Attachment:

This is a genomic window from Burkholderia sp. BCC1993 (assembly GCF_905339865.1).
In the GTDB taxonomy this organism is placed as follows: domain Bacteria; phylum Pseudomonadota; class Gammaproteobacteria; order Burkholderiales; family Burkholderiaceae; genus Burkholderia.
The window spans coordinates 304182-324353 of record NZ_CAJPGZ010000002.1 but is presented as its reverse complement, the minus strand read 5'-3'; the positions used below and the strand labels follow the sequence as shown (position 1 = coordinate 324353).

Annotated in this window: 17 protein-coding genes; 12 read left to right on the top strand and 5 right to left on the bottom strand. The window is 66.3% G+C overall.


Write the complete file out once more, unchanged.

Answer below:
This is a genomic window from Burkholderia sp. BCC1993 (assembly GCF_905339865.1).
In the GTDB taxonomy this organism is placed as follows: domain Bacteria; phylum Pseudomonadota; class Gammaproteobacteria; order Burkholderiales; family Burkholderiaceae; genus Burkholderia.
The window spans coordinates 304182-324353 of record NZ_CAJPGZ010000002.1 but is presented as its reverse complement, the minus strand read 5'-3'; the positions used below and the strand labels follow the sequence as shown (position 1 = coordinate 324353).

Annotated in this window: 17 protein-coding genes; 12 read left to right on the top strand and 5 right to left on the bottom strand. The window is 66.3% G+C overall.